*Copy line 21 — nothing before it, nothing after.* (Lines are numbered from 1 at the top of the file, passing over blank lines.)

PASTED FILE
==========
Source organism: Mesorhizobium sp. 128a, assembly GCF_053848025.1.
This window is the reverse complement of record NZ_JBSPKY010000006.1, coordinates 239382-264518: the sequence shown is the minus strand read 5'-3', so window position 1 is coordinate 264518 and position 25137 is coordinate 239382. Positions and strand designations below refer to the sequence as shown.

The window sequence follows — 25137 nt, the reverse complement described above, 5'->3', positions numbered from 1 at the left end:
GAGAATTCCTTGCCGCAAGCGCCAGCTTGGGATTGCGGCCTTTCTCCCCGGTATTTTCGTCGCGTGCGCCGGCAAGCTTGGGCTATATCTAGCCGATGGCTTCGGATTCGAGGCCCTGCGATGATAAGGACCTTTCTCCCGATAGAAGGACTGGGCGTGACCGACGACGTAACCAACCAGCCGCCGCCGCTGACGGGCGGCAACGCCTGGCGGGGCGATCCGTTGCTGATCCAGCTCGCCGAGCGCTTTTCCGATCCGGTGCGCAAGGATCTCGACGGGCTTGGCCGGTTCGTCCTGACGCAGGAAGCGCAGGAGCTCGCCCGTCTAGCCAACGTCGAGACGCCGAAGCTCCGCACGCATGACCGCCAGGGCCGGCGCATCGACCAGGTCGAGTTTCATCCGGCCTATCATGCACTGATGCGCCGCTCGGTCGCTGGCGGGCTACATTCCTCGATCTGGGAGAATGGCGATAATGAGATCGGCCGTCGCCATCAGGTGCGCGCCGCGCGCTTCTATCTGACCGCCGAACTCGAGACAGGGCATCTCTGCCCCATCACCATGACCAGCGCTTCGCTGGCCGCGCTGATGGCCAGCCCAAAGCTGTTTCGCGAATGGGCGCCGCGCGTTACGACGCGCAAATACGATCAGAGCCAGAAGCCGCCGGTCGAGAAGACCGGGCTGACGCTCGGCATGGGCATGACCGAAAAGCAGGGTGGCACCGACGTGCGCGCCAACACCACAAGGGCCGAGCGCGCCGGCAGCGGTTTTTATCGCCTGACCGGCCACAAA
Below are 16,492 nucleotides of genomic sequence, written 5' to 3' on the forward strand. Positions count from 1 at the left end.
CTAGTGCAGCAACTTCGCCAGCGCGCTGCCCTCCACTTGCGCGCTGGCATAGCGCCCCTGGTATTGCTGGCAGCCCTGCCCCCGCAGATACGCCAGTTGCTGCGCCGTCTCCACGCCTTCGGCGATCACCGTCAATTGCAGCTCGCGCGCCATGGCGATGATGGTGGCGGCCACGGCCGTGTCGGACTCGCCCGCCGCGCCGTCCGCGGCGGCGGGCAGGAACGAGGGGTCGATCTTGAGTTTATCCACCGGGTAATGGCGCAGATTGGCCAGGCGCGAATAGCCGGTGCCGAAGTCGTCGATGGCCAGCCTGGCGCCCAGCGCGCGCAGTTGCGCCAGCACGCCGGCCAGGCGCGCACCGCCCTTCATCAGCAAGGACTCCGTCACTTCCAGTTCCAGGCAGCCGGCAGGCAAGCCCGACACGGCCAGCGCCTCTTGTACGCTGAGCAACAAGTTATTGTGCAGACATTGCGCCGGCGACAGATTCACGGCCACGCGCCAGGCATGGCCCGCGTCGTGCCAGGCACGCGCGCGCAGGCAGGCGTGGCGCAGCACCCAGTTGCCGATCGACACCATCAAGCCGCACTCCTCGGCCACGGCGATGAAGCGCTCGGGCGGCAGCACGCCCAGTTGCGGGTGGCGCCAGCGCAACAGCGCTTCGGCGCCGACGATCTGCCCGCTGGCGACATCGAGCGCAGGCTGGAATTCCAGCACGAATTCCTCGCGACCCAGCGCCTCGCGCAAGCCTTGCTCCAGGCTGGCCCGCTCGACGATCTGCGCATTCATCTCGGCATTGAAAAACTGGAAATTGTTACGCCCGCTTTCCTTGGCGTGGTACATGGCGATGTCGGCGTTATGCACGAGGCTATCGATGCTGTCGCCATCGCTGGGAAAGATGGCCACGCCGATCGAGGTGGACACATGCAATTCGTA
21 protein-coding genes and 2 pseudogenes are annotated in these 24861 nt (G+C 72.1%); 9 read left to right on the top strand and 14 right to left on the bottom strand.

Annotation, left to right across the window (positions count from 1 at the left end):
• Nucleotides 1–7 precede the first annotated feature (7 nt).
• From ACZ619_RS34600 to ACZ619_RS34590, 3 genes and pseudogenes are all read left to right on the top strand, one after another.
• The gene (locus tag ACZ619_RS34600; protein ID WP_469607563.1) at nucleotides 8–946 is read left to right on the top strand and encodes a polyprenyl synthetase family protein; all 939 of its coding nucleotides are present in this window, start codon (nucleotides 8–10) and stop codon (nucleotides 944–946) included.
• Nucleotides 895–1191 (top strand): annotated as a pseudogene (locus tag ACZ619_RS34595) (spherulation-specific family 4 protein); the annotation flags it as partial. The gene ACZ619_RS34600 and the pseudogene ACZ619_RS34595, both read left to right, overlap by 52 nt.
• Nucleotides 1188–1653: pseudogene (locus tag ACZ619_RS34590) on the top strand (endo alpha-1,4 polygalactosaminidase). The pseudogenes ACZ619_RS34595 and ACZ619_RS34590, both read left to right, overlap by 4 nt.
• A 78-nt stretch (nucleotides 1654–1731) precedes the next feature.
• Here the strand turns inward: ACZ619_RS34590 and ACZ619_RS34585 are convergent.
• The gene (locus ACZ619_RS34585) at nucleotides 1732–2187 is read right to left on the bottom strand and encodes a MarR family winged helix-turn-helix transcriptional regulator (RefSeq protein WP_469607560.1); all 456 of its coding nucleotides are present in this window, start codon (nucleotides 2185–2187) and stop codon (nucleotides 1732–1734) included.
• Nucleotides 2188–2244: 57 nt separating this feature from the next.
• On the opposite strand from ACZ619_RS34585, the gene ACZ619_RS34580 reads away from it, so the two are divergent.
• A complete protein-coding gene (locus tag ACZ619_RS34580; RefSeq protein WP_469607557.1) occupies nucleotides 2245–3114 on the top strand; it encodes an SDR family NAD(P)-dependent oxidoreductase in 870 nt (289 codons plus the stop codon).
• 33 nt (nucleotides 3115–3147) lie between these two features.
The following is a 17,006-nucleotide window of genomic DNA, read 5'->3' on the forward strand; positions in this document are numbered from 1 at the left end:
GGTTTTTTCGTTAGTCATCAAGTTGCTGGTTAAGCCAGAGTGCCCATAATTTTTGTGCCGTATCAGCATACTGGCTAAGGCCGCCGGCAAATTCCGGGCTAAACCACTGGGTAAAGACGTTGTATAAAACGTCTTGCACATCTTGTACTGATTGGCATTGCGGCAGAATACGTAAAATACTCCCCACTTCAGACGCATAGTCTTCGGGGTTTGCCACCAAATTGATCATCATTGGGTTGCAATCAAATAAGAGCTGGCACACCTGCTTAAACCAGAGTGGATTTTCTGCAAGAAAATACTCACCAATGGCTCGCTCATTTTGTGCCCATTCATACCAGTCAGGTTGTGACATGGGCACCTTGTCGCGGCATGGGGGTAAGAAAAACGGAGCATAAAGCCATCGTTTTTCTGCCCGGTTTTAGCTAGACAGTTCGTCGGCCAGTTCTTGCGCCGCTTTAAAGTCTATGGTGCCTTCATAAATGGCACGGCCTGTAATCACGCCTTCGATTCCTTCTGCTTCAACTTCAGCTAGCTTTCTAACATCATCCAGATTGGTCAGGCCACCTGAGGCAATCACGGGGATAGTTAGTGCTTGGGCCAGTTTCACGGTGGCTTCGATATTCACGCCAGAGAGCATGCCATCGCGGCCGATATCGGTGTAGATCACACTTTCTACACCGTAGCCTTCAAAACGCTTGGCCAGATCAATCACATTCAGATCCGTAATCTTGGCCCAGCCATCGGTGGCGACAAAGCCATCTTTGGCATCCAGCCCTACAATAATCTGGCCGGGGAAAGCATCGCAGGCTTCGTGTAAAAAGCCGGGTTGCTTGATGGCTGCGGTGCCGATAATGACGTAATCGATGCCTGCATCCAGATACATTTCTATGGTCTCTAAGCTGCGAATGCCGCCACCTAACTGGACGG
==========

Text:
The following is a 17,006-nucleotide window of genomic DNA, read 5'->3' on the forward strand; positions in this document are numbered from 1 at the left end: